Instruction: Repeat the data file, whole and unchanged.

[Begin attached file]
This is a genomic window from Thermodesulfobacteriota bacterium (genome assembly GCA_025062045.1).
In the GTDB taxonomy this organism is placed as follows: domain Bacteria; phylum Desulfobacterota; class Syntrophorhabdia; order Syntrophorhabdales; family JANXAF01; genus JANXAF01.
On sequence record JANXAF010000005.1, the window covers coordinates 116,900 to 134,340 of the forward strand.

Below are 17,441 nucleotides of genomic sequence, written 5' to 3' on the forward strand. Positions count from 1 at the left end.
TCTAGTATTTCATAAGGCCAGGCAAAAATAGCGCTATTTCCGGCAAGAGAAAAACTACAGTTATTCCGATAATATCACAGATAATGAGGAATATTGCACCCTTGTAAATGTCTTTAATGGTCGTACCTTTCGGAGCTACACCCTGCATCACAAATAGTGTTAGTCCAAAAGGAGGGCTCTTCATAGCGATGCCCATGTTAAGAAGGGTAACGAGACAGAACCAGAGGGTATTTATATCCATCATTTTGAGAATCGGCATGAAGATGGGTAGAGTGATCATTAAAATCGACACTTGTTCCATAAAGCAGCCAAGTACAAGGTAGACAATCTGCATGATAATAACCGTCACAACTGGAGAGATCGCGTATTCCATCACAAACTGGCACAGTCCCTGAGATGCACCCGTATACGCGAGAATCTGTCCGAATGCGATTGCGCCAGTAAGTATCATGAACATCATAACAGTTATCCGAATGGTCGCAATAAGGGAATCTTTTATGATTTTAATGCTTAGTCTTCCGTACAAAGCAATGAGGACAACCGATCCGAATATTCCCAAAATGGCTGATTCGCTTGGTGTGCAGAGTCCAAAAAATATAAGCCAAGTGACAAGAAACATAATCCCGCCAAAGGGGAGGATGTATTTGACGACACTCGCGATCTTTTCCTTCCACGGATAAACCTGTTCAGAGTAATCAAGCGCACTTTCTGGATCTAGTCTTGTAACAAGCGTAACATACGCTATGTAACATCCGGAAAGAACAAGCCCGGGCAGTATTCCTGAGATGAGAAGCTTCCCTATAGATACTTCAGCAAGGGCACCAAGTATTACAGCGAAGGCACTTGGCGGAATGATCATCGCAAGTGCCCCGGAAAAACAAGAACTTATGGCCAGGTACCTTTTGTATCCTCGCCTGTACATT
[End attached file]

This is a genomic window from Thermodesulfobacteriota bacterium (genome assembly GCA_025062045.1).
In the GTDB taxonomy this organism is placed as follows: domain Bacteria; phylum Desulfobacterota; class Syntrophorhabdia; order Syntrophorhabdales; family JANXAF01; genus JANXAF01.
On sequence record JANXAF010000005.1, the window covers coordinates 116,900 to 134,340 of the forward strand.

Below are 17,441 nucleotides of genomic sequence, written 5' to 3' on the forward strand. Positions count from 1 at the left end.
TCTAGTATTTCATAAGGCCAGGCAAAAATAGCGCTATTTCCGGCAAGAGAAAAACTACAGTTATTCCGATAATATCACAGATAATGAGGAATATTGCACCCTTGTAAATGTCTTTAATGGTCGTACCTTTCGGAGCTACACCCTGCATCACAAATAGTGTTAGTCCAAAAGGAGGGCTCTTCATAGCGATGCCCATGTTAAGAAGGGTAACGAGACAGAACCAGAGGGTATTTATATCCATCATTTTGAGAATCGGCATGAAGATGGGTAGAGTGATCATTAAAATCGACACTTGTTCCATAAAGCAGCCAAGTACAAGGTAGACAATCTGCATGATAATAACCGTCACAACTGGAGAGATCGCGTATTCCATCACAAACTGGCACAGTCCCTGAGATGCACCCGTATACGCGAGAATCTGTCCGAATGCGATTGCGCCAGTAAGTATCATGAACATCATAACAGTTATCCGAATGGTCGCAATAAGGGAATCTTTTATGATTTTAATGCTTAGTCTTCCGTACAAAGCAATGAGGACAACCGATCCGAATATTCCCAAAATGGCTGATTCGCTTGGTGTGCAGAGTCCAAAAAATATAAGCCAAGTGACAAGAAACATAATCCCGCCAAAGGGGAGGATGTATTTGACGACACTCGCGATCTTTTCCTTCCACGGATAAACCTGTTCAGAGTAATCAAGCGCACTTTCTGGATCTAGTCTTGTAACAAGCGTAACATACGCTATGTAACATCCGGAAAGAACAAGCCCGGGCAGTATTCCTGAGATGAGAAGCTTCCCTATAGATACTTCAGCAAGGGCACCAAGTATTACAGCGAAGGCACTTGGCGGAATGATCATCGCAAGTGCCCCGGAAAAACAAGAACTTATGGCCAGGTACCTTTTGTATCCTCGCCTGTACATT